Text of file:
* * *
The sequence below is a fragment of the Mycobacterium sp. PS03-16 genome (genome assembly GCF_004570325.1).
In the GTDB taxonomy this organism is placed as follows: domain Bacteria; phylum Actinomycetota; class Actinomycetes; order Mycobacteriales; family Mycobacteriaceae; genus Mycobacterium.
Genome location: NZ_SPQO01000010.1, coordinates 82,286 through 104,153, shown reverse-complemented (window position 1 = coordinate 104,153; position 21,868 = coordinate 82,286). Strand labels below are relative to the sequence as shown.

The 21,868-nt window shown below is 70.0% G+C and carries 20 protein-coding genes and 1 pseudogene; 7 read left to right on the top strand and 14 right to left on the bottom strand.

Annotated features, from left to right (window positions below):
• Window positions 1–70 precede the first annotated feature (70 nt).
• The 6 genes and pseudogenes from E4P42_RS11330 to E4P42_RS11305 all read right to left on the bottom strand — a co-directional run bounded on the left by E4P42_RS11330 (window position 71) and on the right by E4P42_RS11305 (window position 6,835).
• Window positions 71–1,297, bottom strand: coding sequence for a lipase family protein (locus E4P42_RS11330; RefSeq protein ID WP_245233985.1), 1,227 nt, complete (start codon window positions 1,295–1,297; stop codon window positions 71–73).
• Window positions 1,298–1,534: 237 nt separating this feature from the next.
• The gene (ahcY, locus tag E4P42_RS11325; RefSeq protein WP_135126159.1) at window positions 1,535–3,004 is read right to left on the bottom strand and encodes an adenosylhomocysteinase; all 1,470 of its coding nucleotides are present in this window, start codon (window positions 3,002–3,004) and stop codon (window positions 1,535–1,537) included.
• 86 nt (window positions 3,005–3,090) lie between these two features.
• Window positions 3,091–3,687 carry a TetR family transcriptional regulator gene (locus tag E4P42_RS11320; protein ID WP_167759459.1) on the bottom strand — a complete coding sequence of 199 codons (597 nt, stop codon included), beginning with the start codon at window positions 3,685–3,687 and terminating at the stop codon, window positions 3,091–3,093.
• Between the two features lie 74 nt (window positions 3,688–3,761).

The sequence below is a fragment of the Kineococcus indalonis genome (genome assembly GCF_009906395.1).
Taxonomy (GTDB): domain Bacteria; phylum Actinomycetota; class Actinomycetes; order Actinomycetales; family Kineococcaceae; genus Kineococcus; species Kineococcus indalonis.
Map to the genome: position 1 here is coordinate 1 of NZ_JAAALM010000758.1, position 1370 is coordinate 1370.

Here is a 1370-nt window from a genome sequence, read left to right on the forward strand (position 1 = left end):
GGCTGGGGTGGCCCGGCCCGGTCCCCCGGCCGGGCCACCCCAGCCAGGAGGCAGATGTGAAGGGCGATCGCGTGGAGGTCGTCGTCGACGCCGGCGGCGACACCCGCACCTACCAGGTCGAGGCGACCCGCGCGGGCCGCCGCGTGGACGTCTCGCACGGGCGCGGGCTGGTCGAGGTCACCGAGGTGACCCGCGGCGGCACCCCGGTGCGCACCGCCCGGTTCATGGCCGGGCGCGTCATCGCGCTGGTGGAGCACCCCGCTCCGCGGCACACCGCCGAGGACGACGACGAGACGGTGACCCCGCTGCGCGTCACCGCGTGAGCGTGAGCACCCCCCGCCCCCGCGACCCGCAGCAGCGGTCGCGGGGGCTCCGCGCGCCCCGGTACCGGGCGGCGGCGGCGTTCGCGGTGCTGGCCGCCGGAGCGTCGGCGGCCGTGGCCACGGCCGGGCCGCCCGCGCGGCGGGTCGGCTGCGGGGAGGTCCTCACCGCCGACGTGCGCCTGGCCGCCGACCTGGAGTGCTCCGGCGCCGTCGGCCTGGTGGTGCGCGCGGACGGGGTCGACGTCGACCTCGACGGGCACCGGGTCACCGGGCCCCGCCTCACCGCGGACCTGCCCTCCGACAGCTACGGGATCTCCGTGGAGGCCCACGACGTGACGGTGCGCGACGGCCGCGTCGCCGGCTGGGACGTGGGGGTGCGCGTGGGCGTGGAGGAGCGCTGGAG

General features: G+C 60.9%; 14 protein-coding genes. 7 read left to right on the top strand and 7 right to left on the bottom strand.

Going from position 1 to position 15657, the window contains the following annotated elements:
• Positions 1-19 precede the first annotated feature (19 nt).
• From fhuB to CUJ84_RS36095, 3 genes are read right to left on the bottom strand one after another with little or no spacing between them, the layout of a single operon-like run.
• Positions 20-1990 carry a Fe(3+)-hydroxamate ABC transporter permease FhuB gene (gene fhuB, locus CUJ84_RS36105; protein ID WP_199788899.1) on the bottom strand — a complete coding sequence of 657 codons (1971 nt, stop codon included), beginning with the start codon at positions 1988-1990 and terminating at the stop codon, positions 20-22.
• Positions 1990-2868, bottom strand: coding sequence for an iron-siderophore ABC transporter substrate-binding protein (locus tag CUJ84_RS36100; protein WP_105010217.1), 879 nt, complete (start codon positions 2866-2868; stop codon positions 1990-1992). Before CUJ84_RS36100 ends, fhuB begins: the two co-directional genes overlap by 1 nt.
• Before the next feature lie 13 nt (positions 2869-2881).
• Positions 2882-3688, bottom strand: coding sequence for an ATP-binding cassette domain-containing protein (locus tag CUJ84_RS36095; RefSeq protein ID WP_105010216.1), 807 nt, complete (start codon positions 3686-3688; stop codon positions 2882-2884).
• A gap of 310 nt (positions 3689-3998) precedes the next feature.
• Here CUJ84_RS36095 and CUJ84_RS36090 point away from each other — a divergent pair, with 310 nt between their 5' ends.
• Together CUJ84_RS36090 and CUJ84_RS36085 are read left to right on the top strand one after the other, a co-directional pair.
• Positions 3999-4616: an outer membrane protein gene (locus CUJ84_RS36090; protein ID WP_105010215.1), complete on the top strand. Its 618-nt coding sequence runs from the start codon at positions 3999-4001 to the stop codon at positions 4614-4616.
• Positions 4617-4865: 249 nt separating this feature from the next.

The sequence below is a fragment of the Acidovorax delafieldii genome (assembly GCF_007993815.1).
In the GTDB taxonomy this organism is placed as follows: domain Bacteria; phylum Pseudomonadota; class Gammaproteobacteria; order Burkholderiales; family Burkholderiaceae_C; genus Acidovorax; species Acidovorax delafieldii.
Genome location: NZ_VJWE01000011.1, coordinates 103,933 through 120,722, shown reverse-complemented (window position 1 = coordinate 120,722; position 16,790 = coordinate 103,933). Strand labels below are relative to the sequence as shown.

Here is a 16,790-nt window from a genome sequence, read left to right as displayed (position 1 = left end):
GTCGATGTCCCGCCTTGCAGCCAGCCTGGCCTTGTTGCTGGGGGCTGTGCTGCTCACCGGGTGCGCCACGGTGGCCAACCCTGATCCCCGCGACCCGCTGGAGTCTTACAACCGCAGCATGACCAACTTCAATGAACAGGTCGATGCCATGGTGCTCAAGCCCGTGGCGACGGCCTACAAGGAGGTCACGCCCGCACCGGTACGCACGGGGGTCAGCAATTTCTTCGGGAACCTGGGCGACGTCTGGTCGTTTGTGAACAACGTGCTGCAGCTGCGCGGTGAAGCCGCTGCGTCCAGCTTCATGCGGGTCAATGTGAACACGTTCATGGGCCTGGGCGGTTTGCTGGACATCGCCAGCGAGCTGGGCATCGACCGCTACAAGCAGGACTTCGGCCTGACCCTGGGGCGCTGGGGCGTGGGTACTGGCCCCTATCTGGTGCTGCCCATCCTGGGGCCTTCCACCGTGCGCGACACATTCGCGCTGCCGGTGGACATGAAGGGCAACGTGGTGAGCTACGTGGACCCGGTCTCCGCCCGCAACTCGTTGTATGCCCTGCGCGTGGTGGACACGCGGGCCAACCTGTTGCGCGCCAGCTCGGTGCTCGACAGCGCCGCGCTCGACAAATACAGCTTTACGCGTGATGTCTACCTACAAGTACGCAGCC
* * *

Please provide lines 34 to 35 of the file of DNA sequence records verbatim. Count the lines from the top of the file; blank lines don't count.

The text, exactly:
Genome location: NZ_VJWE01000011.1, coordinates 103,933 through 120,722, shown reverse-complemented (window position 1 = coordinate 120,722; position 16,790 = coordinate 103,933). Strand labels below are relative to the sequence as shown.

Here is a 16,790-nt window from a genome sequence, read left to right as displayed (position 1 = left end):